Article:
Today’s entry for Write Club 2011 comes from Clare Burgess, aka @clareburgess; she blogs at Always Autumn.

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I was 19 when I fist started volunteering regularly. I was fresh out of an intense first love that ended with the intense first and then the second dump and I was looking for something, anything to do. To distract me, just a little bit. And I answered an email and that turned out to be the most profoundly life-changing thing I have ever done. But it was a few years later when I finally started volunteering in a garden.

My partner and I started volunteering at Occombe Farm – a working organic farm run by the Torbay Coast and Countryside Trust. We’ve been since March 2010, the organic garden only a few months old, and we’ve seen it grow.

When we arrived it was a few raised beds and a gorgeous plan; now it has a forest garden in its infancy, a CSA scheme, a lovely productive raised bed system, a wartime allotment and three polytunnels. There has been a joy in seeing it grow and in being a tiny, tiny part of that.

Often I find myself talking to people who just don’t see the point in volunteering. Not them volunteering, I’m not looking for any converts, but me volunteering. Why would I waste my time when it doesn’t benefit me? Why would they worry so much about what I do with my life if they aren’t me? Anyway, they are missing the point.

Why do I sow seeds when I don’t get to sell or eat the vegetables? Why do I weed when I don’t get to stare at the results from my window? (Why don’t I weed my crops outside my window? That one I can’t answer.) Why do I build fences and plant trees when it isn’t going to add to my property value? Why do I show children – who aren’t my own! – how to grow and cook and eat?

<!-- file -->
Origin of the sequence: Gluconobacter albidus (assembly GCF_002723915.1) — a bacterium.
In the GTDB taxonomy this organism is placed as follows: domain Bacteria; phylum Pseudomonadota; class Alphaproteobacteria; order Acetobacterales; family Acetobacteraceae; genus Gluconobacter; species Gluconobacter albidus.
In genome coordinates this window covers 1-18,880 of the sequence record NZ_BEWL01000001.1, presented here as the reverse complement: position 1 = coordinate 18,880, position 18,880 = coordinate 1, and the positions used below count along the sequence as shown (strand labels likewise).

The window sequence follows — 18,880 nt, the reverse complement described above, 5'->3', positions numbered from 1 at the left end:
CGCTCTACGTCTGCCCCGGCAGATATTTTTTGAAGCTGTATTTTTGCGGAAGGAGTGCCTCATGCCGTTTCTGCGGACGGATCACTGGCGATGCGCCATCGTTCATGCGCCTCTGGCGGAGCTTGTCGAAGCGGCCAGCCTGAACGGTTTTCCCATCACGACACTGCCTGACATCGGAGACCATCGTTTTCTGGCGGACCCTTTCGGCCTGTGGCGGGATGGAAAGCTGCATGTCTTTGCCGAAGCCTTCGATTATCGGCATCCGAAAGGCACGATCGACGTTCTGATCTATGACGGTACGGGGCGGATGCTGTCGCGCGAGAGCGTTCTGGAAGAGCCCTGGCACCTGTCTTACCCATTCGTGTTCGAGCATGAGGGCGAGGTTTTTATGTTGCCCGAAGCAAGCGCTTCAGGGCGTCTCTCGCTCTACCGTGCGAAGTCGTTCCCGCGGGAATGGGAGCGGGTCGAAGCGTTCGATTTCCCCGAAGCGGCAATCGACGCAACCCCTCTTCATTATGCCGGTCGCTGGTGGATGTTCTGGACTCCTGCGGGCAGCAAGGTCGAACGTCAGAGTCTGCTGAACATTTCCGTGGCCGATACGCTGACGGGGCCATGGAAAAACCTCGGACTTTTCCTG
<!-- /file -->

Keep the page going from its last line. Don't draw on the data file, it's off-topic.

Aside from being unbelievably fun you mean?

I do get to eat the vegetables on occasion. Sometimes I pay for them like everyone else and sometimes I take home bags or armfuls of unsellable stuff. This year I’ve made chutney from overgrown courgettes, green tomatoes and windfall apples. I’ve made a quick curry out of spinach that had massive holes in the leaves and I often take home chard that has been nibbled through or lettuce that has bolted.

The physical work I find to be incredibly rewarding and therapeutic. Rewarding because it’s easy to see what you have done. The ground cleared by hoe or by hand speaks for itself – it can’t be argued with. You can see your results and nothing can take that away.

Suffering from depression I also find that physical movement helps me regulate my moods; at least it helps me sleep at night. I see joy in a job well done, in knowing that I made a small part of the garden a better place for visitors and people who work there.

I’ve also managed to pick up skills that I never would have been able to try gardening at home. I have a balcony. I have managed to squeeze in a tree but it’s small. It didn’t need a mattock and I don’t use a hoe or a spade or a fork. I don’t have the space to construct an entire forest garden or to split hazel and weave it into a fence.

These are skills that are, yes, fun but also necessary when I finally get a grown-up garden. Sometimes I can even scale down ideas, like planting strawberries as a living mulch for my olive tree which acts as living shade for the strawberries in high summer – my own miniature and geographically confused forest.

The community we grow is also incredible. I’ve gardened with people from other countries, other continents even. We grow around language barriers, swap wisdom about the best way to eat herbs and share laughter over how British people have trouble pronouncing that famous Icelandic volcano.

There are people at the garden I see every month, some less often, some I know I’ll probably never see again. But we’ve all touched the same soil. Growers, students, trainees, volunteers, visiting experts… we’ve all been part of something bigger than ourselves. To me, that is the big, wonderful, amazing thing about volunteering.

I said earlier that I wasn’t looking for converts but if you think volunteering in a garden sounds like fun then look for an opportunity near you. You might not have an organic farm but there are other options like historic houses and gardens, or local hospices. When you find a garden that suits you it’s worth it.